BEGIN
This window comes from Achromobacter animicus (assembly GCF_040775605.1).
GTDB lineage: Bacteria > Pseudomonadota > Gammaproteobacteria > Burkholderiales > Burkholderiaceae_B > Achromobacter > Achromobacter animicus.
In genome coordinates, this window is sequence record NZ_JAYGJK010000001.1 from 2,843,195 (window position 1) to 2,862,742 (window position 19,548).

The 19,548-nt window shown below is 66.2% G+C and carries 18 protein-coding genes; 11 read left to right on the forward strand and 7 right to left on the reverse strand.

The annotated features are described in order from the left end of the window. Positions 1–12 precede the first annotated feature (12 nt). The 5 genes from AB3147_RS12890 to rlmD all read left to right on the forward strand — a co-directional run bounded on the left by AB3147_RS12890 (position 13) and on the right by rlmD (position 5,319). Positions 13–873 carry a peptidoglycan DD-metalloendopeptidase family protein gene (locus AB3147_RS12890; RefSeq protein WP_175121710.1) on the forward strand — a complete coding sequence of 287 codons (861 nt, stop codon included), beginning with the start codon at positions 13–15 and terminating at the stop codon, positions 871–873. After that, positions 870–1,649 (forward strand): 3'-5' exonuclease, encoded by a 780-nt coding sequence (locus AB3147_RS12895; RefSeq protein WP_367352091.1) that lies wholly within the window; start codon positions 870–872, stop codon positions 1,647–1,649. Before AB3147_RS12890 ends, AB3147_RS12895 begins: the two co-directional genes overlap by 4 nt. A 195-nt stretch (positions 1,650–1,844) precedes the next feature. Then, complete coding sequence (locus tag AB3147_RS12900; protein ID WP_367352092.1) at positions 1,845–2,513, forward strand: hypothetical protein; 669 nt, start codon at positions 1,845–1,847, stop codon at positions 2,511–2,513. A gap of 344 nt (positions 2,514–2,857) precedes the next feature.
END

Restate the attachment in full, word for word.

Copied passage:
This window comes from Achromobacter animicus (assembly GCF_040775605.1).
GTDB lineage: Bacteria > Pseudomonadota > Gammaproteobacteria > Burkholderiales > Burkholderiaceae_B > Achromobacter > Achromobacter animicus.
In genome coordinates, this window is sequence record NZ_JAYGJK010000001.1 from 2,843,195 (window position 1) to 2,862,742 (window position 19,548).

The 19,548-nt window shown below is 66.2% G+C and carries 18 protein-coding genes; 11 read left to right on the forward strand and 7 right to left on the reverse strand.

The annotated features are described in order from the left end of the window. Positions 1–12 precede the first annotated feature (12 nt). The 5 genes from AB3147_RS12890 to rlmD all read left to right on the forward strand — a co-directional run bounded on the left by AB3147_RS12890 (position 13) and on the right by rlmD (position 5,319). Positions 13–873 carry a peptidoglycan DD-metalloendopeptidase family protein gene (locus AB3147_RS12890; RefSeq protein WP_175121710.1) on the forward strand — a complete coding sequence of 287 codons (861 nt, stop codon included), beginning with the start codon at positions 13–15 and terminating at the stop codon, positions 871–873. After that, positions 870–1,649 (forward strand): 3'-5' exonuclease, encoded by a 780-nt coding sequence (locus AB3147_RS12895; RefSeq protein WP_367352091.1) that lies wholly within the window; start codon positions 870–872, stop codon positions 1,647–1,649. Before AB3147_RS12890 ends, AB3147_RS12895 begins: the two co-directional genes overlap by 4 nt. A 195-nt stretch (positions 1,650–1,844) precedes the next feature. Then, complete coding sequence (locus tag AB3147_RS12900; protein ID WP_367352092.1) at positions 1,845–2,513, forward strand: hypothetical protein; 669 nt, start codon at positions 1,845–1,847, stop codon at positions 2,511–2,513. A gap of 344 nt (positions 2,514–2,857) precedes the next feature.